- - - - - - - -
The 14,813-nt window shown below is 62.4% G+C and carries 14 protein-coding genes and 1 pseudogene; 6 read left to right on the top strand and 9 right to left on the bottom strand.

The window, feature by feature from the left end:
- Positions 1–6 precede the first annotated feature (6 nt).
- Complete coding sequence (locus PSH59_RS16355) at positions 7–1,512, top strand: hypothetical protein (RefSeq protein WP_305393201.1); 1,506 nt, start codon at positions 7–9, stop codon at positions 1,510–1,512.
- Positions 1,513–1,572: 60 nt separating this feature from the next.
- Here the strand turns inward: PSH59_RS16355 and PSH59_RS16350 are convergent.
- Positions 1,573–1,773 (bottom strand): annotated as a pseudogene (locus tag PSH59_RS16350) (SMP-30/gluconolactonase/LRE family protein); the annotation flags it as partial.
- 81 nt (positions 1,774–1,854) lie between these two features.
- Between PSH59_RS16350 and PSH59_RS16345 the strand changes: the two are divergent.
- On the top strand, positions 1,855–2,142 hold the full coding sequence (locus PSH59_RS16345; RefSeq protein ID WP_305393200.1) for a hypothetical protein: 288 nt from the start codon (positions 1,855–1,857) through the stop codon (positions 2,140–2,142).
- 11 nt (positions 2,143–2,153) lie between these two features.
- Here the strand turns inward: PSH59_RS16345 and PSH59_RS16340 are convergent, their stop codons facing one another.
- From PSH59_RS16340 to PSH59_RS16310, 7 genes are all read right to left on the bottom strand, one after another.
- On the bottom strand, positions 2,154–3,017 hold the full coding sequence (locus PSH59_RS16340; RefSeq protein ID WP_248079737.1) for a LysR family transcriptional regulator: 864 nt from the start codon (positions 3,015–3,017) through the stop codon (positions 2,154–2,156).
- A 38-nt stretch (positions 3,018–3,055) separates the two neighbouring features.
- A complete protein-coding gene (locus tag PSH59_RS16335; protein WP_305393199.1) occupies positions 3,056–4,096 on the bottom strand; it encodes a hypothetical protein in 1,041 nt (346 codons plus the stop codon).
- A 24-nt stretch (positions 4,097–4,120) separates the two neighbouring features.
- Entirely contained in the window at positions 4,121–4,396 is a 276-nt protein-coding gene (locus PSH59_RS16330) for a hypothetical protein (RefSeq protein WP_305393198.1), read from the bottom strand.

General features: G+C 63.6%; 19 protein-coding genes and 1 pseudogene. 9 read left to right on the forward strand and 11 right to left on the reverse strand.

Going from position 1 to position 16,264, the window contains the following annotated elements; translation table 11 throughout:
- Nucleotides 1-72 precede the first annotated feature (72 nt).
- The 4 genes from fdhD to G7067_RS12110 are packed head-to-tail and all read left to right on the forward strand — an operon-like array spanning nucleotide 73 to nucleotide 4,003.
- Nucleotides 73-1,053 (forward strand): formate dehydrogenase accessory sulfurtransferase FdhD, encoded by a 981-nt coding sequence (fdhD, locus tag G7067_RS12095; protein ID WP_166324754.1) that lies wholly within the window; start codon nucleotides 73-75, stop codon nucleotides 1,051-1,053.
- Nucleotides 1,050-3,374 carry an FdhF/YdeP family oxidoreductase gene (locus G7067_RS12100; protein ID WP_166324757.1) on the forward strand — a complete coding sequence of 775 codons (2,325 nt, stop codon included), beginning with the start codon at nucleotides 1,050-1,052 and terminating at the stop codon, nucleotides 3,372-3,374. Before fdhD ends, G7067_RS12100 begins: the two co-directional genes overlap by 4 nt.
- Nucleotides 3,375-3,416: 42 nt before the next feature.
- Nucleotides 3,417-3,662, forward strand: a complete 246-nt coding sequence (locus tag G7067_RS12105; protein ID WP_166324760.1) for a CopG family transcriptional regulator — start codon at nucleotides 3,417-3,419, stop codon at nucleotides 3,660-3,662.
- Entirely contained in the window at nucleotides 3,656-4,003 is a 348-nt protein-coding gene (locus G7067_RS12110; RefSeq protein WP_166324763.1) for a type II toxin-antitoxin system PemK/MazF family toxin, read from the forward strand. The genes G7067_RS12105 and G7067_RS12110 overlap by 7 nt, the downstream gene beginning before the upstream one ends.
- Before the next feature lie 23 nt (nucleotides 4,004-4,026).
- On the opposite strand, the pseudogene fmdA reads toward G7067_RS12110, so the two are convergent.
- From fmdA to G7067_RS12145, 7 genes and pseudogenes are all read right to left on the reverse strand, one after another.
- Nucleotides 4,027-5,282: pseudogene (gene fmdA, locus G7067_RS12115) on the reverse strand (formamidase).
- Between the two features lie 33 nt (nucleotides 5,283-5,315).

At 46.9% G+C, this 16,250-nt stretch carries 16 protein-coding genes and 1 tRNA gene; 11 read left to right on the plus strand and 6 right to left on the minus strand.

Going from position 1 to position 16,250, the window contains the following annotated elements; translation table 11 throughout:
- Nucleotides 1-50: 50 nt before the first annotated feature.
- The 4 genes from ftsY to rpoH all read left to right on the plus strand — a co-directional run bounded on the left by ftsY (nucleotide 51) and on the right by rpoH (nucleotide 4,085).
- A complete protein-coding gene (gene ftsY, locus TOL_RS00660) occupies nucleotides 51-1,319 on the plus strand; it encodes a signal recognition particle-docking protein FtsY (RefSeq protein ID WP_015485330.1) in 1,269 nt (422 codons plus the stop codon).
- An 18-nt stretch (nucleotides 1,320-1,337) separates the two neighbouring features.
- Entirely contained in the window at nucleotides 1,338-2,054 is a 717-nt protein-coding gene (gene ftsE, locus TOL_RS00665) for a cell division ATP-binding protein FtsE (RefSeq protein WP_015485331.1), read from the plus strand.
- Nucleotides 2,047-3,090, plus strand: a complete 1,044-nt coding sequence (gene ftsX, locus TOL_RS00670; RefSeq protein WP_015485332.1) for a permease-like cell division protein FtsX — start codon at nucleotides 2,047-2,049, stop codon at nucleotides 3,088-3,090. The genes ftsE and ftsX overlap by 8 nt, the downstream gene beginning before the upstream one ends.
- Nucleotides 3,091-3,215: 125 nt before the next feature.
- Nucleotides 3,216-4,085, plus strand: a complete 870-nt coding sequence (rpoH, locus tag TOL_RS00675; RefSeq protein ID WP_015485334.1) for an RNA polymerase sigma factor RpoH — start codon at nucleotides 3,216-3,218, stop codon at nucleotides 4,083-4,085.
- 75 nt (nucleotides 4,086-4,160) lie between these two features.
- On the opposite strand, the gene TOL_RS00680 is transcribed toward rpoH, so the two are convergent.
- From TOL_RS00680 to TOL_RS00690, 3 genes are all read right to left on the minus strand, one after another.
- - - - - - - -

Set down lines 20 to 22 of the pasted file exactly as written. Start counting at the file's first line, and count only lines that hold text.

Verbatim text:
Going from position 1 to position 16,264, the window contains the following annotated elements; translation table 11 throughout:
- Nucleotides 1-72 precede the first annotated feature (72 nt).
- The 4 genes from fdhD to G7067_RS12110 are packed head-to-tail and all read left to right on the forward strand — an operon-like array spanning nucleotide 73 to nucleotide 4,003.